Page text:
A remarkable accomplishment

A remarkable accomplishment. Combining doctrine and theory, and informing both with comparative insight, it stands in the first rank of constitutional treatises worldwide. No one who wishes to understand South African constitutionalism can do without it.
Sujit Choudhry
Professor of Law, University of California, Berkeley

An indispensable companion to text

An indispensable companion to text, history, theory and judicial interpretation of the constitution of South Africa. In remarkable depth and detail, the book explains how the workings of this modern constitution reflect the lessons learned during two centuries of global experimentation with constitutional democracy as well as the unique history of South Africa.
Michael C. Dorf
Professor of Law, Cornell University School of Law

Constitutional Law of South Africa is an invaluable reference

Constitutional Law of South Africa is an invaluable reference work on the law and practice of this distinctive and important constitutional system. Comprehensive, current and reliable, it is an asset to scholars around the world with an interest in South African constitutional law.
Cheryl Saunders
Professor of Law, University of Melbourne

Constitutional Law of South Africa remains the most comprehensive

Constitutional Law of South Africa remains the most comprehensive and useful commentary on the South African Constitution. It is simply indispensable for any legal practitioner, every legal academic and every court, and also for everyone whose work in some way involves interpretation and application of the Constitution.
AJ van der Walt
Professor of Law, Stellenbosch University

CLoSA’s five volumes, and monograph length chapters, has established the work as the only treatise on South African constitutional law.

Part I

Part I

Courts, Principles of Government & Structures of Government

Introduction to Constitutional Analysis
Chapter Subject Matter Author(s)
1 A Baedeker to Constitutional Law of South Africa Stu Woolman, Theunis Roux &
Michael Bishop
2 Constitutional History Stu Woolman & Jonathan Swanepoel
3 Constitutional Litigation Matthew Chaskalson, Gilbert Marcus
& Michael Bishop
4 Jurisdiction Sebastian Seedorf
5 Rules & Procedure in Constitutional Matters Kate Hofmeyr
6 Costs Michael Bishop
7 Standing, Ripeness & Mootness Cheryl Loots
8 Amicus Geoff Budlender
9 Remedies Michael Bishop
Principles of Government
10 Democracy Theunis Roux
11 Rule of Law, Legality and the
Supremacy of the Constitution
Frank Michelman
12 Separation of Powers Sebastian Seedorf & Sanele Sibanda
13 Founding Provisions James Fowkes
14 Co-operative Government &
Intergovernmental Relations
Stu Woolman
15 Legislative Competence Victoria Bronstein
16 Conflicts Victoria Bronstein
Structures of Government
17 National Legislative Authority Michael Bishop & Ngwako
18 National Executive Authority Christina Murray & Richard Stacey
19 Provincial Legislative Authority Tshepo Madlingozi & Stu Woolman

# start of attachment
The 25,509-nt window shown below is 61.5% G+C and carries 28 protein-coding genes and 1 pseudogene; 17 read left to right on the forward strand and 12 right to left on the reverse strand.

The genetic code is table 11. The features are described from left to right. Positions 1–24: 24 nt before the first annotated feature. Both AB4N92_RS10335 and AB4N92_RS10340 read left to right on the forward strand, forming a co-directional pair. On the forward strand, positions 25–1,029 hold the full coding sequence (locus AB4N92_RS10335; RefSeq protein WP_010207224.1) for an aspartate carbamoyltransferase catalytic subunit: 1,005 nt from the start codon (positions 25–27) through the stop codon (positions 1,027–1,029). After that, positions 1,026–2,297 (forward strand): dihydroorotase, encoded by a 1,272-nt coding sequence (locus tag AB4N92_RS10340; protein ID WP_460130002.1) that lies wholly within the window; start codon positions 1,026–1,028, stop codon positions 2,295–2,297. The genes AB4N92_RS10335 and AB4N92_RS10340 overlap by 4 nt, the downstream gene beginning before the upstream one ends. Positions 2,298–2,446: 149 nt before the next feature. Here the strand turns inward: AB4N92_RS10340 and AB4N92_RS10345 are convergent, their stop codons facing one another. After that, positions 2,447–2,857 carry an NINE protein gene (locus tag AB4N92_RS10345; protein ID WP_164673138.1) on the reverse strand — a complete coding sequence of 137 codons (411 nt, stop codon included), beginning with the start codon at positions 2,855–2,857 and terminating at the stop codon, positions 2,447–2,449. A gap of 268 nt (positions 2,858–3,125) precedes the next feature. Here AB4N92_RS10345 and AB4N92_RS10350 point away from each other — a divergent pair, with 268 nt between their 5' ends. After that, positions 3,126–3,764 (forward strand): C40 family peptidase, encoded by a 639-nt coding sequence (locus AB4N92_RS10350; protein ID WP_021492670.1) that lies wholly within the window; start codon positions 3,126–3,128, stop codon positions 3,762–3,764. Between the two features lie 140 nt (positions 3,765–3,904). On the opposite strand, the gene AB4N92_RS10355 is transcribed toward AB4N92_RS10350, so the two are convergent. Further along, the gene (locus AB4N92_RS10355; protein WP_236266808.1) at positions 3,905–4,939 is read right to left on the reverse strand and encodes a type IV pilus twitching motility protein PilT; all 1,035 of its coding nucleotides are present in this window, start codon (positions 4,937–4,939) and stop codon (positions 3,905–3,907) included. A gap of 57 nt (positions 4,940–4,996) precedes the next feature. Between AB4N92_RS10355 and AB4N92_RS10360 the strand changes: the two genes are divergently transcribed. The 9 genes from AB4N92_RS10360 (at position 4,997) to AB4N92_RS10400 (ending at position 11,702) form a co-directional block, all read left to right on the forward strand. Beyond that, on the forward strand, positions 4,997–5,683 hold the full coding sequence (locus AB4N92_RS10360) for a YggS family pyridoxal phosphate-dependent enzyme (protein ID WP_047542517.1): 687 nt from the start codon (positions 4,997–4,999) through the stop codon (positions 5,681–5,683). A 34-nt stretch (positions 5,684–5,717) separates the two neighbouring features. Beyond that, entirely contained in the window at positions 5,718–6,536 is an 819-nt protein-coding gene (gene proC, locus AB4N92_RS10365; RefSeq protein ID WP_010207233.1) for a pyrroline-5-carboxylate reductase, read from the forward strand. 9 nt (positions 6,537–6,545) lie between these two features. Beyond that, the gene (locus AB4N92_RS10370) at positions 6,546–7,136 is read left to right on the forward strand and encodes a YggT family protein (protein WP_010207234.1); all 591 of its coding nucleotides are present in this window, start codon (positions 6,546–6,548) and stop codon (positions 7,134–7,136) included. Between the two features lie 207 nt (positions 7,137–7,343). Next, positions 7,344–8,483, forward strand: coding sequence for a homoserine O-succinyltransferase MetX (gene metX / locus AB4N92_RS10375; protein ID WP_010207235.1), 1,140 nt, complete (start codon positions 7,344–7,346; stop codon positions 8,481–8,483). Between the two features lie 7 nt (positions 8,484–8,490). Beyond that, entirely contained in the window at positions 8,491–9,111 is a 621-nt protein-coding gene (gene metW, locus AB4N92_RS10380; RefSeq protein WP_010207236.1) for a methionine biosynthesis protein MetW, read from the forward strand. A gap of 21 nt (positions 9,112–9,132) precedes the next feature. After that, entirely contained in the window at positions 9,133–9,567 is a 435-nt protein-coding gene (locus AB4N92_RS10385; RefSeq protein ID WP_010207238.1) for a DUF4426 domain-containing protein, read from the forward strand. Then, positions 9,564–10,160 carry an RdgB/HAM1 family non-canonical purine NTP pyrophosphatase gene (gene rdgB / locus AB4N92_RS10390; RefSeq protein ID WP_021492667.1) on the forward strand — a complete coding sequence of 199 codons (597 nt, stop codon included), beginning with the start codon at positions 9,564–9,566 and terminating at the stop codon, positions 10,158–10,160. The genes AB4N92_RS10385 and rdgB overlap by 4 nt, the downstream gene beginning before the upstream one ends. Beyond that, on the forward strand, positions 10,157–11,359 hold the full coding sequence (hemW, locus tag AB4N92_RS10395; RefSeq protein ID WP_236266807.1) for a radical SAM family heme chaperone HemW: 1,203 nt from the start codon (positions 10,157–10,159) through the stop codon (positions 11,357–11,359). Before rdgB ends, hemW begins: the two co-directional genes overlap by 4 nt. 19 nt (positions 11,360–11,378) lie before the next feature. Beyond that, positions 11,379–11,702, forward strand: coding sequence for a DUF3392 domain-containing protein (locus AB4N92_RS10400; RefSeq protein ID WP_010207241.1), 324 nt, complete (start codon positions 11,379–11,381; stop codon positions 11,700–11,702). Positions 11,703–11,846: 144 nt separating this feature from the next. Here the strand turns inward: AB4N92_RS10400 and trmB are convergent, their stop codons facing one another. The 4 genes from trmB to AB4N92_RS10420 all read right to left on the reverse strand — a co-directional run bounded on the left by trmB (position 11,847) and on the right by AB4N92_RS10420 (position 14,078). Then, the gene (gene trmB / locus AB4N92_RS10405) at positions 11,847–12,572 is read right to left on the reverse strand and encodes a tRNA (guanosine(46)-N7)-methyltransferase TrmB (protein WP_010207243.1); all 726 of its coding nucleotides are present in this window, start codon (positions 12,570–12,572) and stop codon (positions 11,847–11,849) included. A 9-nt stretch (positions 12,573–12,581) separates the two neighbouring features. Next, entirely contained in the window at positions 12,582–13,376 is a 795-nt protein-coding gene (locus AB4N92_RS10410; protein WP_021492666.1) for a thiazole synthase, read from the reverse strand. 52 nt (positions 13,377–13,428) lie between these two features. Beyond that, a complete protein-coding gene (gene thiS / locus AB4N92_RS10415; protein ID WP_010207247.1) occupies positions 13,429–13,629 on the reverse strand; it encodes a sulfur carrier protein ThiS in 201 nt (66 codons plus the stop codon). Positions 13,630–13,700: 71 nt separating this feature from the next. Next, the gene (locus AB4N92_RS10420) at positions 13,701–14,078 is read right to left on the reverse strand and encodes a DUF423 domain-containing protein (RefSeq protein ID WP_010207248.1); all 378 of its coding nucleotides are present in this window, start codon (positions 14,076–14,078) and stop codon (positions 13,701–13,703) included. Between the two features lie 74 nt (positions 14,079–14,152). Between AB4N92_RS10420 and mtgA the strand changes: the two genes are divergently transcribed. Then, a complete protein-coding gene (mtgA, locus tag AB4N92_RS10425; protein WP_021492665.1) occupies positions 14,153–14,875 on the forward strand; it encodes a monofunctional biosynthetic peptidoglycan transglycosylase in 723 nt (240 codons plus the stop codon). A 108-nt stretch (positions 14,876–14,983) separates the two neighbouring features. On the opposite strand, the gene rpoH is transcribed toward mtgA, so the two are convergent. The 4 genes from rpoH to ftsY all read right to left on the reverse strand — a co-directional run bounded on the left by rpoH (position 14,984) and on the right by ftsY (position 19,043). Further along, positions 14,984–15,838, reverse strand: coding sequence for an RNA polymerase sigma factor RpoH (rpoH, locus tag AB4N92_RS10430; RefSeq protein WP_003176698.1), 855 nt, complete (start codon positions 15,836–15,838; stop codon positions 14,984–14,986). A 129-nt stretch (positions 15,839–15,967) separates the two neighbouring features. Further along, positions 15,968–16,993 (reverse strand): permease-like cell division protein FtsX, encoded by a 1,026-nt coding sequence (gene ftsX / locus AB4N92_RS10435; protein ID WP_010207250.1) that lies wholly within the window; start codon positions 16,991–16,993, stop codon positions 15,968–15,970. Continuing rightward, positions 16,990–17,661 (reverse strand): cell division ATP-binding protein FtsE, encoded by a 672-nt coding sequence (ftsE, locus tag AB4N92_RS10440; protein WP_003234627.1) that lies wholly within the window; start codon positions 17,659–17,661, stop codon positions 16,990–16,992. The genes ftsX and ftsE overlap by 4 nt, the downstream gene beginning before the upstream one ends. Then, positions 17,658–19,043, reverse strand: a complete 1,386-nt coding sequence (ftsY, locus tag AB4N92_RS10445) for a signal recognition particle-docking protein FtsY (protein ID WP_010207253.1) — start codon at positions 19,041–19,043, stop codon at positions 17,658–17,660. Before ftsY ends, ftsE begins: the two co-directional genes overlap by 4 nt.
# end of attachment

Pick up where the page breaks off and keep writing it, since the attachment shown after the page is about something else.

20 Provincial Executive Authority Christina Murray & Okyerebea
21 Provincial Constitutions Stu Woolman
22 Local Government Nico Steytler & Jaap de Visser
23A Public Administration Anshal Bodasing
23B Security Services Stu Woolman
23C War Powers Stephen Ellmann
24A Public Protector Michael Bishop & Stu Woolman
24B Auditor General Stu Woolman & Yolandi Schutte
24C SA Human Rights Commission Jonathan Klaaren
24D Commission for Gender Equality Cathi Albertyn
24E Independent Communication
Authority of South Africa
Justine White
24F Commission for the Promotion & the Stu Woolman & Julie Soweto-Aullo
Protection of the Rights of Cultural,
Religious and Linguistic
25 Public Procurement Glenn Penfold & Pippa Reyburn
26 Traditional Leadership Tom Bennett & Christina Murray
27 Public Finances Ross Kriel & Mona Monadjem
28 Transitional Provisions Matthew Chaskalson
29 Elections Glenda Fick
30 International Law & International
Hennie Strydom & Kevin Hopkins

Part II

Part II

The Bill of Rights

Operational Provisions
Chapter Subject Matter Author(s)
31 Application Stu Woolman
32 Interpretation Lourens du Plessis
33 Interpretation of Socio-Economic
Sandra Liebenberg
34 Limitations Stu Woolman & Henk Botha
Substantive Provisions
35 Equality Cathi Albertyn & Beth Goldblatt
36 Dignity Stu Woolman
37 Reproductive Rights Michelle O'Sullivan
38 Privacy David McQuoid-Mason
39 Life Marius Pieterse
40 Freedom and Security of the Person Michael Bishop & Stu Woolman
41 Freedom of Religion, Belief and
Paul Farlam
42 Freedom of Expression Dario Milo, Glenn Penfold & Anthony
43 Freedom of Assembly Stu Woolman
44 Freedom of Association Stu Woolman
45 Political Rights Jason Brickhill & Ryan Babiuch
46 Property Theunis Roux
47 Children's Rights Adrian Friedman, Angelo Pantazis &
Ann Skelton
48 Land Juanita Pienaar & Jason Brickhill
49 Sentencing and Punishment Dirk Van Zyl Smit
50 Environment Morne van der Linde & Ernst Basson
51 Criminal Procedure: Rights of
Detained, Arrested & Accused
Frank Snyckers & Jolandi le Roux
52 Evidence PJ Schwikkard
53 Labour Relations Carole Cooper
54 Freedom of Trade, Occupation and
Dennis Davis
55 Housing Kirsty McLean
56A Health David Bilchitz
56B Water Malcolm Langford, Richard Stacey &
Danwood Chirwa
56C Food Danie Brand
56D Social Security Mia Swart
57 Education Stu Woolman & Michael Bishop
58 Community Rights: Language,
Culture & Religion
Stu Woolman
59 Access to Courts Jason Brickhill & Adrian Friedman
60 Citizenship Jonathan Klaaren
61 States of Emergency Nicole Fritz
62 Access to Information Jonathan Klaaren & Glenn Penfold
63 Just Administrative Action Jonathan Klaaren & Glenn Penfold
64 Slavery, Servitude and Forced
Stu Woolman & Michael Bishop
65 Official Languages Iain Currie
66 Movement and Residence Jonathan Klaaren
Table of Cases